Ten best watches to celebrate the year of the Dragon

The Lunar New Year, or Chinese New Year, is the most important festival across east Asia, a joyful event celebrated with family, feasting and fireworks over a period of days. According to the lunar calendar 10th February 2024 marks the start of the year of the dragon. In Chinese mythology the dragon is associated with water and symbolises power, honour, vitality and success and is a far more benevolent creature than the fearsome fiery ones portrayed in House of the Dragon and western mythology.

It is at this time of year that the luxury watch houses reveal their special editions featuring one of the 12 Chinese zodiac animals. Last year it was the cautious rabbit and the previous year the amiable and stubborn ox, but this year’s powerful dragon is sure to lure collectors from beyond the borders of Asia. The annual festival is a rare opportunity for watchmakers to display their finest metier d’art skills with enamelling, engraving and miniature painting coming to the fore.

Breguet’s Classique Double Tourbillon 5345 pays tribute to the dragon who is hand engraved in gold with a pearl made of mother of pearl clutched in its talons.

Gold is the year of the dragon’s lucky colour and so these golden mythical creatures grace the dials of limited-edition watches from Piaget, Chopard, Bovet, Breguet and Arnold & Son. On the Classique Double Tourbillon 5345 at Breguet, hand-engraved in gold he curls between two tourbillons clutching a pearl made of mother of pearl in his talons. Legend has it this pearl possesses the sacred essence that gives the dragon his power. While Arnold & Son’s moonlit red gold dragon sits on the aventurine dial of the Perpetual Moon 41.5.

GNS1.2 watch by Genus

Independent Swiss brand Genus has created a kinetic piece of horology in which an articulated chiselled gold dragon is in near constant motion marking the tens- of-minutes that pass in each hour.

One remarkable example is from Genus who’s inaugural GNS1.2 model is the first watch anywhere to feature an articulated dragon to express the passage of time. It took three years to develop, with the sculpted and engraved dragon perpetually in motion, akin to an automaton.

Piaget, having completed the full cycle of 12 lunar years of limited editions, again collaborates with enamelling master Anita Porchet for 10 new designs encompassing high jewellery as well as timepieces. These include Altiplano models and two secret watches. The starburst dial pattern of the 41mm is in fine paillonné enamelwork (translucent enamel on gold) with an engraved gold dragon clasping a black opal fireball.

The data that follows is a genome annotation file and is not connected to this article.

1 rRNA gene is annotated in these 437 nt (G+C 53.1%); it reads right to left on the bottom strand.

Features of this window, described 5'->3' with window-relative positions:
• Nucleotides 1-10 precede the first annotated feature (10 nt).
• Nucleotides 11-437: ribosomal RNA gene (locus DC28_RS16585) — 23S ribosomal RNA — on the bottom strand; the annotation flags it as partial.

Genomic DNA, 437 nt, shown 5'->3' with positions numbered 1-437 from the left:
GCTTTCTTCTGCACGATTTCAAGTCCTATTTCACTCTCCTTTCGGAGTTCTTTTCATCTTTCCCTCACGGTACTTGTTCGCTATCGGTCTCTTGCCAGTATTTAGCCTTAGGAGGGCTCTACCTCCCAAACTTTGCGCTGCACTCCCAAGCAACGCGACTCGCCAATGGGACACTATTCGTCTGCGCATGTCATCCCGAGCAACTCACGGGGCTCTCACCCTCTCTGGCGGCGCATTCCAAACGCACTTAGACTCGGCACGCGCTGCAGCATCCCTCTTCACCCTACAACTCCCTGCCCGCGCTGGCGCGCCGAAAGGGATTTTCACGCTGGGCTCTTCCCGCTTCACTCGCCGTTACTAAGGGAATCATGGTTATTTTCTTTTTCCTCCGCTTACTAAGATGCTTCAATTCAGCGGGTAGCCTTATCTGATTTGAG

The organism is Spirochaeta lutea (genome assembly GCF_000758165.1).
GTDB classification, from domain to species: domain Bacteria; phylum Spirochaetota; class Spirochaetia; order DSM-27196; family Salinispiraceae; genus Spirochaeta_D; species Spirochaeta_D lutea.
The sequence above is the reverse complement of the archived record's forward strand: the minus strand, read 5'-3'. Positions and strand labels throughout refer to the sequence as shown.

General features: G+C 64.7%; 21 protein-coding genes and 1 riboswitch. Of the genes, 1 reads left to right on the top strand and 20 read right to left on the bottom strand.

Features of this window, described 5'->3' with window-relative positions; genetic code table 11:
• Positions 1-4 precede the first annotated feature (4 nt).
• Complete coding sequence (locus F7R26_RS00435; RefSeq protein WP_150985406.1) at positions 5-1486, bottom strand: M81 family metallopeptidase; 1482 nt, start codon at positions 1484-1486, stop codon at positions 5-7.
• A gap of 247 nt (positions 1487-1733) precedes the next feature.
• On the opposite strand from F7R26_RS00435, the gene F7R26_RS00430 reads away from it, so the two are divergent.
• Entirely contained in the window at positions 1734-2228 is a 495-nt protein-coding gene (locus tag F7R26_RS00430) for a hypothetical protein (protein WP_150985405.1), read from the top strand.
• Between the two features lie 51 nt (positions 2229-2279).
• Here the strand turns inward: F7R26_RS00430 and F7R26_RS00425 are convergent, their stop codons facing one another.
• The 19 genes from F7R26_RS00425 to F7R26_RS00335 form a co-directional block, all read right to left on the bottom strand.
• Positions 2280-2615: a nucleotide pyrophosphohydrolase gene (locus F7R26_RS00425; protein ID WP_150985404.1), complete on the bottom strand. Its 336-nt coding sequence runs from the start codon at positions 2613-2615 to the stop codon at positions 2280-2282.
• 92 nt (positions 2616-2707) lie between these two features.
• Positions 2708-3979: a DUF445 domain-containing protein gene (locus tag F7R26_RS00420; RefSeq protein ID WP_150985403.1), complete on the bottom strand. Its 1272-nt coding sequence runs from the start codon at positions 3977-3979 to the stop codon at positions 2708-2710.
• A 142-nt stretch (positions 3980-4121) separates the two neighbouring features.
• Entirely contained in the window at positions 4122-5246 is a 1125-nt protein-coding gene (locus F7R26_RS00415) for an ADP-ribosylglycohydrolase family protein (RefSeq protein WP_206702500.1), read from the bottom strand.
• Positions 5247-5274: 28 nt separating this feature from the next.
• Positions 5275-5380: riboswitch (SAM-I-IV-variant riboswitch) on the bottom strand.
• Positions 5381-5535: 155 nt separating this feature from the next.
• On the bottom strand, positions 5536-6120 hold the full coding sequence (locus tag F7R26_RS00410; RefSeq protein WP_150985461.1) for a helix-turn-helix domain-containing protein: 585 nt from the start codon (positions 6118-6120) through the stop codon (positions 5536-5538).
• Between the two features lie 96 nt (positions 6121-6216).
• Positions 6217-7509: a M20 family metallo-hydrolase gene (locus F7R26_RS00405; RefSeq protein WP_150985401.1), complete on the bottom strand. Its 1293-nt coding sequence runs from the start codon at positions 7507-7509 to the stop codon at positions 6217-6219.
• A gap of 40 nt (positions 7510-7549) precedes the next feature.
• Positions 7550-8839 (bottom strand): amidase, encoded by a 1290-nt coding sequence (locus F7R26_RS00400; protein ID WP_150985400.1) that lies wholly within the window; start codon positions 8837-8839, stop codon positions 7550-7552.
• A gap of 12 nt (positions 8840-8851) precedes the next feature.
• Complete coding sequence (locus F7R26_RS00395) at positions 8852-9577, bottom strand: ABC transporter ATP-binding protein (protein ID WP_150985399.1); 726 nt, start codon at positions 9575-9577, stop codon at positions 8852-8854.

L.U.C XP Dragon watch by Chopard

One of 88 pieces Chopard’s L.U.C XP dragon is in ethical 18k rose gold with and Urushi lacquer artwork dial combined with gold powder and mother of pearl inlays, crafted in Japan using the Maki-e technique. ©Federal-Studio

As in previous years Chopard again uses the ancient art of Urushi lacquer, working with a Japanese master of the traditional Maki-e lacquer technique in which gold flakes are placed between layers of lacquer from the sap of a specific tree to give a golden shimmer to the dial behind the dragon.

There are other techniques crafted by watch brands to depict dragons like Vacheron Constantin’s revival of grisaille enamelling, a technique dating back to the 16th century which reveals the dragon in chiaroscuro making it appear more mythical as it emerges from the ghostly darkness. There also are some notably contemporary techniques such Bell & Ross’ Artline dragon which is laser engraved, reminiscent of tattooing, across the dial and strap. Even Jaeger-LeCoultre’s Reverso has a graphic tattoo-like dragon carefully engraved on black enamel.

Spirit of the Big Bang Dragon watch by Hublot

Chinese paper cutting and marquetry are two art forms used in Hublot’s collaboration with Chinese artist Chen Fenwan to create this fantasy dragon’s head in titanium for the Spirit of the Big Bang Titanium Dragon watch.

Equally modern is Hublot’s Big Bang Titanium Dragon which is a collaboration with Chinese artist Chen Fenwan. She adapted the ancient Chinese art of paper cutting, which is traditionally used at festivities, to create an intimidating dragon’s head in titanium marquetry. Similarly unconventional is Hamilton’s Ventura, an avant-garde, geometric shield shaped watch, with a dramatic skeletal dragon face on the dial with its eyes flashing danger, looking more akin to the western mythology’s fiery creatures.


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